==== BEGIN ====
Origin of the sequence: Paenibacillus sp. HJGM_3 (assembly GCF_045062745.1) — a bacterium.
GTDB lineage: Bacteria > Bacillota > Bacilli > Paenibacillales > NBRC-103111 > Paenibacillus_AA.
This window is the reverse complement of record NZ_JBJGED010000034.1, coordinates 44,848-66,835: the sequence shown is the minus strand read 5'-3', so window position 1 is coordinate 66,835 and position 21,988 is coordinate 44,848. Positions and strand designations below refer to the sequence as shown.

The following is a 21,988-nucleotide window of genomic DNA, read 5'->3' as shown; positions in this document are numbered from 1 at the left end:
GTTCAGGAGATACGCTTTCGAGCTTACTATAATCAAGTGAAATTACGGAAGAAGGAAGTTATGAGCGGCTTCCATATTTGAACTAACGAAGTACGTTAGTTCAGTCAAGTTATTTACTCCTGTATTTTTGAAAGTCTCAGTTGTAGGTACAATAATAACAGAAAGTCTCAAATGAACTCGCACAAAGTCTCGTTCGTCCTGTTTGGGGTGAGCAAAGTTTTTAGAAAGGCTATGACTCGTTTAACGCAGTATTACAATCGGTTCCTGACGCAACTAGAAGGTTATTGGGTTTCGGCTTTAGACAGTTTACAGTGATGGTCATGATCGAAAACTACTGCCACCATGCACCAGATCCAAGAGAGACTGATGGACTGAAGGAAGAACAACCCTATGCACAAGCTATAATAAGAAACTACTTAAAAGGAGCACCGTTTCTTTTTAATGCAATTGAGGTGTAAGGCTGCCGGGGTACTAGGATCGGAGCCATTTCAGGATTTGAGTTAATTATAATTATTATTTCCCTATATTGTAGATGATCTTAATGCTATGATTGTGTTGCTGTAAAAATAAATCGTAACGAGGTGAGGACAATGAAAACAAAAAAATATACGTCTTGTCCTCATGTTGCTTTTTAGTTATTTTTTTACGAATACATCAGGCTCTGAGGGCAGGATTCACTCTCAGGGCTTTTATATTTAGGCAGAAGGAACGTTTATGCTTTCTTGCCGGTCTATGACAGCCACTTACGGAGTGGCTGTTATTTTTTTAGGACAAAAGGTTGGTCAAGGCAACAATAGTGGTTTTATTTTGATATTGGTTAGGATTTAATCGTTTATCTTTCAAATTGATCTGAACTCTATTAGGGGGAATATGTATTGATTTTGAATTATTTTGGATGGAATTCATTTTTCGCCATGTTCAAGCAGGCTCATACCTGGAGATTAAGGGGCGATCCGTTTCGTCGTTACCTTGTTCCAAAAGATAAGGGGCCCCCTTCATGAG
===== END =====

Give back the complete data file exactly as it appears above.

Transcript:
Origin of the sequence: Paenibacillus sp. HJGM_3 (assembly GCF_045062745.1) — a bacterium.
GTDB lineage: Bacteria > Bacillota > Bacilli > Paenibacillales > NBRC-103111 > Paenibacillus_AA.
This window is the reverse complement of record NZ_JBJGED010000034.1, coordinates 44,848-66,835: the sequence shown is the minus strand read 5'-3', so window position 1 is coordinate 66,835 and position 21,988 is coordinate 44,848. Positions and strand designations below refer to the sequence as shown.

The following is a 21,988-nucleotide window of genomic DNA, read 5'->3' as shown; positions in this document are numbered from 1 at the left end:
GTTCAGGAGATACGCTTTCGAGCTTACTATAATCAAGTGAAATTACGGAAGAAGGAAGTTATGAGCGGCTTCCATATTTGAACTAACGAAGTACGTTAGTTCAGTCAAGTTATTTACTCCTGTATTTTTGAAAGTCTCAGTTGTAGGTACAATAATAACAGAAAGTCTCAAATGAACTCGCACAAAGTCTCGTTCGTCCTGTTTGGGGTGAGCAAAGTTTTTAGAAAGGCTATGACTCGTTTAACGCAGTATTACAATCGGTTCCTGACGCAACTAGAAGGTTATTGGGTTTCGGCTTTAGACAGTTTACAGTGATGGTCATGATCGAAAACTACTGCCACCATGCACCAGATCCAAGAGAGACTGATGGACTGAAGGAAGAACAACCCTATGCACAAGCTATAATAAGAAACTACTTAAAAGGAGCACCGTTTCTTTTTAATGCAATTGAGGTGTAAGGCTGCCGGGGTACTAGGATCGGAGCCATTTCAGGATTTGAGTTAATTATAATTATTATTTCCCTATATTGTAGATGATCTTAATGCTATGATTGTGTTGCTGTAAAAATAAATCGTAACGAGGTGAGGACAATGAAAACAAAAAAATATACGTCTTGTCCTCATGTTGCTTTTTAGTTATTTTTTTACGAATACATCAGGCTCTGAGGGCAGGATTCACTCTCAGGGCTTTTATATTTAGGCAGAAGGAACGTTTATGCTTTCTTGCCGGTCTATGACAGCCACTTACGGAGTGGCTGTTATTTTTTTAGGACAAAAGGTTGGTCAAGGCAACAATAGTGGTTTTATTTTGATATTGGTTAGGATTTAATCGTTTATCTTTCAAATTGATCTGAACTCTATTAGGGGGAATATGTATTGATTTTGAATTATTTTGGATGGAATTCATTTTTCGCCATGTTCAAGCAGGCTCATACCTGGAGATTAAGGGGCGATCCGTTTCGTCGTTACCTTGTTCCAAAAGATAAGGGGCCCCCTTCATGAG